LageplanIn the course of the 1996 survey campaign of the Landesverband for Underwater Archaeology M.V. some aerial photographs revealed a wreck site, situated close to the southern edge of the isle of Hiddensee. Divers reported it to be of clinkbuild shape and it was assumed to be of the middle ages. Therefor, soon afterwards, by the end of the year, a closer examination for this special wreck was arranged, led by Thomas Förster. Samples for dendrochronology were taken and proved the wreck to be of early 14th century dating.

Spanten und PlankenDue to this dating, the so called Gellenwrack (after the name of the southern tip of the isle of Hiddensee) is the oldest wreck in M.V. so far, which could be examined under water (the Slavonic ships from the 10th century at Ralswiek were found on dry land). No wonder, that the wreck rapidly gained public interest and instantly advanced to be of the "cog" type. Nevertheless, the excavation in 1997 showed that it is not a typical cog at least - this does no harm to its great importance to ship archaeology in the Baltic either.

SeefuchsThe Landesverband in association with the Landesamt managed to charter the 26m logger "Seefuchs" to serve as a base for all excavation work, starting in the summer of 1997. Over a period of 3 month a crew of up to 10 divers of the Landesverband, most of them certified as research divers, excavated the Gellenwreck by standard underwater excavation techniques.

The wreck itself had settled in 3m depth of water, some few hundred meters from the shore, probably where in the middle ages a sailing lane led to the city of Stralsund. Part of the cargo of limestone plates still covered the preserved part of the hull. To facilitate diving in the low visibility waters around Hiddensee and to serve as a base for a photomosaic, a 5 x 20m framework was established.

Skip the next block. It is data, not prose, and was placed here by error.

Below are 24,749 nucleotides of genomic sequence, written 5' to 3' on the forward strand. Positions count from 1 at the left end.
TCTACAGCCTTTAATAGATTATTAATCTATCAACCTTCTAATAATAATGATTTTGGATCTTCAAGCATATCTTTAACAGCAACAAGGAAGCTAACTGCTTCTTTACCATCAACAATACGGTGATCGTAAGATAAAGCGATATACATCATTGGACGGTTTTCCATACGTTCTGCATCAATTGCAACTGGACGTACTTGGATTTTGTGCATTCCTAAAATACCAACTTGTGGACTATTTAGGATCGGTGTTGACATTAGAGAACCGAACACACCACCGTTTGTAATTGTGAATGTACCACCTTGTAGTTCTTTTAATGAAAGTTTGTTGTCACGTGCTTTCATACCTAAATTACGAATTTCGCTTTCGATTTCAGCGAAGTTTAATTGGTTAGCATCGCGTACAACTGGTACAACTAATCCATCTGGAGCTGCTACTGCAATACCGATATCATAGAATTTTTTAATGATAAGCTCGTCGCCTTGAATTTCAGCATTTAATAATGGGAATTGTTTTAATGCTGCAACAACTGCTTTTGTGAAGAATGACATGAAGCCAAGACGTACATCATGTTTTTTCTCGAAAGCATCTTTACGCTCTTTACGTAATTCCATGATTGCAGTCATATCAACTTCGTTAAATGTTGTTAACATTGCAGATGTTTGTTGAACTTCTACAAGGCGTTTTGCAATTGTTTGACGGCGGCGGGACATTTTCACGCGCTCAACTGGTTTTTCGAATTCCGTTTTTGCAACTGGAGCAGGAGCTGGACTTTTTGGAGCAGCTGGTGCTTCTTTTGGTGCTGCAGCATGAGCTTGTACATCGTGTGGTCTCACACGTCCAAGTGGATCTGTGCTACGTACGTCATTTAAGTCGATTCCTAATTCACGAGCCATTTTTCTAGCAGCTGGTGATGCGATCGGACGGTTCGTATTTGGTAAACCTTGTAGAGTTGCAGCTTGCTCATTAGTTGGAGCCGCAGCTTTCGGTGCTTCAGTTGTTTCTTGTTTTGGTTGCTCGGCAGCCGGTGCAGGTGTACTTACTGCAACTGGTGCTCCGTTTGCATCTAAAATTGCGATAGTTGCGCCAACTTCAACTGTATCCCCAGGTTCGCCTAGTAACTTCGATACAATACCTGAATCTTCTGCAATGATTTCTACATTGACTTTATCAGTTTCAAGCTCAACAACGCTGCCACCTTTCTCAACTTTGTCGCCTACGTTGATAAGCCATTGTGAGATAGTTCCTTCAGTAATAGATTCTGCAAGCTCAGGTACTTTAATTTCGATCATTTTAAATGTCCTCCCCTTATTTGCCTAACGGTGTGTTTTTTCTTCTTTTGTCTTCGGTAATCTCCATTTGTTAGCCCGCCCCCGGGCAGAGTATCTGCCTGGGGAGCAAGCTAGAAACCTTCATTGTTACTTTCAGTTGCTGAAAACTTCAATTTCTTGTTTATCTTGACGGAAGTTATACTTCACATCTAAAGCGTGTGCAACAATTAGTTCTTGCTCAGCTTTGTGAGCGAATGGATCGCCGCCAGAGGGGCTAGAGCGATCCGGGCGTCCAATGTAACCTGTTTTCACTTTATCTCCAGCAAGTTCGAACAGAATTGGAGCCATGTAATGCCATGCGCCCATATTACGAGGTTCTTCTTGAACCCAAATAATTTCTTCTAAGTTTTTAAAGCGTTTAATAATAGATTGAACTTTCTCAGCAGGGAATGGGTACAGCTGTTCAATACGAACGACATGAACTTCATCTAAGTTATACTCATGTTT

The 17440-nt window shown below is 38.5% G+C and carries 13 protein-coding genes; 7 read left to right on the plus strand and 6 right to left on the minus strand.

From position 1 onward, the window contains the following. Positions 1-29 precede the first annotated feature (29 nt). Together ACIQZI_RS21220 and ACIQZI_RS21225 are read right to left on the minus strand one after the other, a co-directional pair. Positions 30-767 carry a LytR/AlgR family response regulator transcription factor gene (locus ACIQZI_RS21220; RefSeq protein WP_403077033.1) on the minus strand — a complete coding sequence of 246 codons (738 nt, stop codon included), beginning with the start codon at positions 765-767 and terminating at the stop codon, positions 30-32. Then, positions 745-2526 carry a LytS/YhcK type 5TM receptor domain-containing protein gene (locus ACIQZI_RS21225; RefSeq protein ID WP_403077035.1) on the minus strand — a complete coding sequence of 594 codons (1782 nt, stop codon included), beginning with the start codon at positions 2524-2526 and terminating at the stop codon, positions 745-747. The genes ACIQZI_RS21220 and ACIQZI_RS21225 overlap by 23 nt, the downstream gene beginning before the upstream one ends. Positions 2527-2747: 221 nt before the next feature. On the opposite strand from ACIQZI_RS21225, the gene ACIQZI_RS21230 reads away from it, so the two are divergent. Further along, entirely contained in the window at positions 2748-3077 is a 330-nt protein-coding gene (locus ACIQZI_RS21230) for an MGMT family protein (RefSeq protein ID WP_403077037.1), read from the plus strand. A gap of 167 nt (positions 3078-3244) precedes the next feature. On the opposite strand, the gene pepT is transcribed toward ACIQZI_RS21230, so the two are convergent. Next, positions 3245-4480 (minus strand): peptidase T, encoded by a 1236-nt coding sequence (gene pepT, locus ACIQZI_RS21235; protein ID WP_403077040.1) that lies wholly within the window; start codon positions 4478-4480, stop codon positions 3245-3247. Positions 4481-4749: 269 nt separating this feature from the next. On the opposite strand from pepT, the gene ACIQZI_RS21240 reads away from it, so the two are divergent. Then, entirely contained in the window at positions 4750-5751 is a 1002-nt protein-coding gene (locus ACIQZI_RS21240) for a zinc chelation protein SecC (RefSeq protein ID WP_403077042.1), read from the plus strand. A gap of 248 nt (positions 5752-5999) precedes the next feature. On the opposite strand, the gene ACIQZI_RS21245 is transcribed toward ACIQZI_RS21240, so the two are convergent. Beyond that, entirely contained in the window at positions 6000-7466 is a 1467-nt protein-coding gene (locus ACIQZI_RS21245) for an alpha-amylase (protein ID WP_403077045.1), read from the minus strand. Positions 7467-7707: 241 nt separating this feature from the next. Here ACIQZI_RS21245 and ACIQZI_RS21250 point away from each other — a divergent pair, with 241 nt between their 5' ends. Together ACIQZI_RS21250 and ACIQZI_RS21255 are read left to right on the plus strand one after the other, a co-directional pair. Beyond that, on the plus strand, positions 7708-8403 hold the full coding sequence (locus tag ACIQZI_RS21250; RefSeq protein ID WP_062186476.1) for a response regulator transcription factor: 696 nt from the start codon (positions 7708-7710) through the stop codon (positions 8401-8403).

photomosaic, © Klaus Andrews

© Landesamt f. Bodendenkmalpflege M.V.

Ablšsen der Planken

Bergung der Kalkplatten

© Klaus Andrews

Having documented the cargo and hull features by drawing, photographs and video, the limestone plates were salvaged and the underlying hull documented in detail again. Then the marked planks were removed.

Aboard the vessel "Seefuchs", the planks were documented in detail, packed into plastic and stowed away for later PEG conservation and reassembling in a future exhibition.
As one of the first results, it can be said, that the vessel seems to be of Swedish origin. The dendro samples fit best into Swedish material and even the cargo is so specific, that it points to this origin. Limestone of this special kind can only be found on the isle of Öland.
Zeichnen der Planken

© Landesamt f. Bodendenkmalpflege
The vessel itself is supposed to be of an original length of 30m and it shows a unique construction. The planking beneath the frames consists of 2 complete layers of planks: The inner one is of clinkbuild shape, the outer one is of the carveel type. To compensate for the inevitable empty space between the two layers, small wooden laths of triangular cross section were inserted.

(Michael Stoß)